Zrínyi Ilona (1643–1703), photo of portrait from the Hungarian National Museum
Ozalj, Kingdom of Croatia within the Habsburg Monarchy
|Died||18 February 1703
Izmit, Ottoman Empire
|Burial||St. Elisabeth Cathedral in Košice,
|Spouse||Francis I Rákóczi,
Julianna Borbála (Julijana Barbara),
|House||House of Zrinski|
|Father||Petar Zrinski, Ban (viceroy) of Croatia|
|Mother||Katarina Zrinska née Frankopan|
Countess Ilona Zrínyi (Croatian: Jelena Zrinska, Hungarian: Zrínyi Ilona) (*Ozalj, 1643; †Izmit, 18 February 1703) was one of the last surviving members of the Croatian Zrinski/Zrínyi noble family and one of the greatest heroines of Croatian and Hungarian history. She was the daughter of Petar Zrinski, Ban (viceroy) of Croatia, and the wife of Francis Rákóczi I and Imre Thököly, as well as the mother of Francis Rákóczi II.
Ilona Zrínyi was a notable heroine and combatant in the struggle for national liberation of Croatia and Hungary in the 17th century from the absolutistic reign of the members of ruling Austrian Habsburg dynasty.
Early life and family
Ilona was born Jelena Zrinska in Ozalj, Croatia. She was the eldest child of Croatian Ban Petar Zrinski and his wife Katarina Zrinska née Frankopan, a Croatian poet. Later her parents had two daughters, Judita Petronila (*1652 – †1699) and Aurora Veronika (*1658 – †1735), as well as a son Ivan Antun (*1651 – †1703). Ilona and her siblings were the last generation of descendants of the once-powerful Zrinski family.
From her childhood she was known for her beauty and good education. There is little information on her schooling; it is known though that she acquired a high level of knowledge within her family, not only from her father and mother, Croatian writers and erudite persons, but from her uncle Nikola Zrinski as well.
On 1 March 1666 she married Francis Rákóczi, with whom she had three children: György, born in 1667, who died in infancy; Julianna, born in 1672; and Ferenc (commonly known as Francis Rákóczi II), born in 1676. On June 8, 1676, not long after Francis II's birth, the elder Francis died. The widowed Ilona requested guardianship of her children and was granted it, against the advice of Emperor Leopold I's advisers and against Francis I's will. In this way she also retained control over the vast Rákóczi estates, which included among them the castles of Regéc, Sárospatak, Makovica, and Munkács. In 1682 she married Imre Thököly and became an active partner in her second husband's Kuruc uprising against the Habsburgs.
Defense of Palanok Castle
After their defeat at the 1683 Battle of Vienna, both the Ottoman forces and Thököly's allied kuruc fighters had no choice but to retreat, and Thököly quickly lost one Rákóczi castle after another. At the end of 1685 the Imperial army surrounded the last remaining stronghold, Palanok Castle in Munkács. Ilona Zrínyi alone defended the castle for three years (1685–1688) against the forces of General Antonio Caraffa.
Internment, exile and death
After the recapture of Buda, the situation became untenable, and on 17 January 1688 Ilona had no choice but to surrender the castle, with the understanding that the defenders would receive amnesty from the Emperor, and that the Rákóczi estates would remain in her children's name. Under this agreement, she and her children traveled immediately to Vienna, where in violation of the pact the children were taken from her. Ilona lived until 1691 in the convent of the Ursulines, where her daughter Julianna was also raised. Her son Francis was immediately taken to the Jesuit school in Neuhaus.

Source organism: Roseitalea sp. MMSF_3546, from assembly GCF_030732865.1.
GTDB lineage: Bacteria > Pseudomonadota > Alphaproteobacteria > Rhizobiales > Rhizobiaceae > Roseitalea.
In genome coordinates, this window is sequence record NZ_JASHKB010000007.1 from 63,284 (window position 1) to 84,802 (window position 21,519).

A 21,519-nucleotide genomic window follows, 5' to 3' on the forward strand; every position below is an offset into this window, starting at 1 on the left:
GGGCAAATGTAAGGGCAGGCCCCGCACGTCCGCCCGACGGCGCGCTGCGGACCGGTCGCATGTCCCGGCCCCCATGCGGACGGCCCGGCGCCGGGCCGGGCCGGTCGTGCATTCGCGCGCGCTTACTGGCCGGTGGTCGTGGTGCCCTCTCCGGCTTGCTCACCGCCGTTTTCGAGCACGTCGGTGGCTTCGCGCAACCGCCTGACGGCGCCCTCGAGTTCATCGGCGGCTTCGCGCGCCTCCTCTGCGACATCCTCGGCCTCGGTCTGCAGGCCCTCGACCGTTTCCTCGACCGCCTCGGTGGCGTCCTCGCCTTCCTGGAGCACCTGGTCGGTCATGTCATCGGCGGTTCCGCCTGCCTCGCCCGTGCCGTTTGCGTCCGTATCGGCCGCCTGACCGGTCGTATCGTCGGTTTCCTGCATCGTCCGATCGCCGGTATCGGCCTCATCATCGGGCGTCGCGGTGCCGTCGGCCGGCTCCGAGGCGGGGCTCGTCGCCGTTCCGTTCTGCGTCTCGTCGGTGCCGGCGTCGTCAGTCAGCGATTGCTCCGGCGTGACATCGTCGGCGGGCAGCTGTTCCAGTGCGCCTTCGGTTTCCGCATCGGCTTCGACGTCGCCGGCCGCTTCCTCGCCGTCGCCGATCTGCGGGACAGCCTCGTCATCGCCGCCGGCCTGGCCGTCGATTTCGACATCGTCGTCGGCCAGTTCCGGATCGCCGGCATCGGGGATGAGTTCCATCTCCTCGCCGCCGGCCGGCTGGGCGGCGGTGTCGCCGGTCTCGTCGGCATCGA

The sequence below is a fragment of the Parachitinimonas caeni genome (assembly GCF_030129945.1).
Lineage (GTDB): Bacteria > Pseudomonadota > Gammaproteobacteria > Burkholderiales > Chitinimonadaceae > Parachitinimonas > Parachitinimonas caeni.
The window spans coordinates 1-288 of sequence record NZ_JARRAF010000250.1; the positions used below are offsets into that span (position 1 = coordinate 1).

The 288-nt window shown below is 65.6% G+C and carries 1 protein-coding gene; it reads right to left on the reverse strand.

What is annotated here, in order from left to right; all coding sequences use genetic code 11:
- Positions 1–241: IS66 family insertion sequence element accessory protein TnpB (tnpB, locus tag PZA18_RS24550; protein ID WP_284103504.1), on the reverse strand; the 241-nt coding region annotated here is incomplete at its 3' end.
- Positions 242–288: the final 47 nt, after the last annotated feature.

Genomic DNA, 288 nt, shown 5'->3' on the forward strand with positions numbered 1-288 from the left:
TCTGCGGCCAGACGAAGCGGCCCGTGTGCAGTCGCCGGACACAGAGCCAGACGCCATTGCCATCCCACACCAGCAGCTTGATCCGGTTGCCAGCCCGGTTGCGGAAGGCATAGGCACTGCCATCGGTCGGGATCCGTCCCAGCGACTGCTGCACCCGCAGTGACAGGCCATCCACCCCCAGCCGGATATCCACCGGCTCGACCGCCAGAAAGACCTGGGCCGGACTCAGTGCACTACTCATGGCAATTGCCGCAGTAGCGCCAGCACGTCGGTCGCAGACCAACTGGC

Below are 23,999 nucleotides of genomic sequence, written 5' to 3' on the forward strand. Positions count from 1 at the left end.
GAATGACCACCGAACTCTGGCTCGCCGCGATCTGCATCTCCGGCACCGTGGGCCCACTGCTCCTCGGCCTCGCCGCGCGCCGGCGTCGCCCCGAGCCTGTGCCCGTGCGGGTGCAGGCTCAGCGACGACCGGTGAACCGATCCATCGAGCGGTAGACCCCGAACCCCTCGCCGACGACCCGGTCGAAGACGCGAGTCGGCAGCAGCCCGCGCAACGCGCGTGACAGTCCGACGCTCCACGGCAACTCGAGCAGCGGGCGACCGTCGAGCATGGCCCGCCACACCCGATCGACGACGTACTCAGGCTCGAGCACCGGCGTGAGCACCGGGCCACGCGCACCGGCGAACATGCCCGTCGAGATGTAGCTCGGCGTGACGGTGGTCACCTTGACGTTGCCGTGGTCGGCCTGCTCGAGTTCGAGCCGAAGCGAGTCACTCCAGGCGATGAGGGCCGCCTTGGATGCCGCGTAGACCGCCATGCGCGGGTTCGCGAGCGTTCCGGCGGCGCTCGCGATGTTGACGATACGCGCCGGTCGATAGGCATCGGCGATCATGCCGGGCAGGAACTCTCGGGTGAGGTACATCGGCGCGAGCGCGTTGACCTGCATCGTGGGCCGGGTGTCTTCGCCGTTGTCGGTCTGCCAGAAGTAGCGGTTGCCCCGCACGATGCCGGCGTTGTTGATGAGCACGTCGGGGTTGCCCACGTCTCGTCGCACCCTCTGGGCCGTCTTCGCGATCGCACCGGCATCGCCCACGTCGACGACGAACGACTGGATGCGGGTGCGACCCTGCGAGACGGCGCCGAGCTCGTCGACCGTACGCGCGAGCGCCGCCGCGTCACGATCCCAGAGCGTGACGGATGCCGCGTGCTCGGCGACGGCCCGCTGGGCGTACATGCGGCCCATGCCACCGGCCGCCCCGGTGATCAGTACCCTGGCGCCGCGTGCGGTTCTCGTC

At the time, her husband, Thököly, was still fighting with his Kuruc rebels against the Habsburg army in Upper Hungary. When Habsburg General Heisler was captured by Thököly, a prisoner exchange was arranged, and Ilona joined her husband in Transylvania. In 1699, however, after the Treaty of Karlowitz was signed, both spouses, having found themselves on the losing side, had to go into exile in the Ottoman Empire. The countess lived in Galata, district of Constantinople, and later in Izmit, where she died on 18 February 1703. She was buried in the French church of Saint Benoit in Galata.
Ilona Zrínyi is celebrated in Croatia and Hungary as one of the greatest national heroines, patriots and fighters for freedom, who opposed, although unsuccessfully, the autocracy and absolutism aspirations of the Habsburgs. Her even more famous son Francis II Rákóczi continued the struggle for the independence of Hungary (1703–1711).
From her first marriage with Francis Rákóczi, Ilona had three children:
- György (1667–1667)
- Julianna Borbála (September 1672 – 1717)
- Francis II (27 March 1676 – 8 April 1735)
From her second marriage with Imre Thököly, Ilona had three children, all of whom died at a young age (including one she was pregnant with during the siege of Munkács).
- House of Zrinski
- Zrinski family tree
- Zrinski–Frankopan conspiracy
- Rákóczi's War for Independence
- Wesselényi conspiracy
||This article includes a list of references, related reading or external links, but its sources remain unclear because it lacks inline citations. (November 2010) (Learn how and when to remove this template message)|
Sources in English:
- Clayton, Ellen Creathorne/Needham, Female Warriors: Memorials of Female Valour and Heroism, from the Mythological Ages to the Present Era, 2 vols (London: Tinsley, 1879), I, 218–220
- Ogden, Alan: The Discontented: Betrayal, Love and War in Habsburg Hungary (Orchid Press 2005)
Sources in Hungarian:
- Köpeczi Béla – R. Várkonyi Ágnes: II. Rákóczi Ferenc. 3. javított kiadás Bp., 2004. Osiris Kiadó. (ISBN 963-389-508-1)
- Gyöngyösi István: Thököly Imre és Zrínyi Ilona házassága + Palinódia (Kesergõ nimfa) (Balassi Kiadó Kft., 2000)
- Szentmihályiné Szabó Mária: Zrínyi Ilona (Kriterion Könyvkiadó, 1994)
- Passuth László: Sasnak körme között (Athenaeum 2000 Kiadó)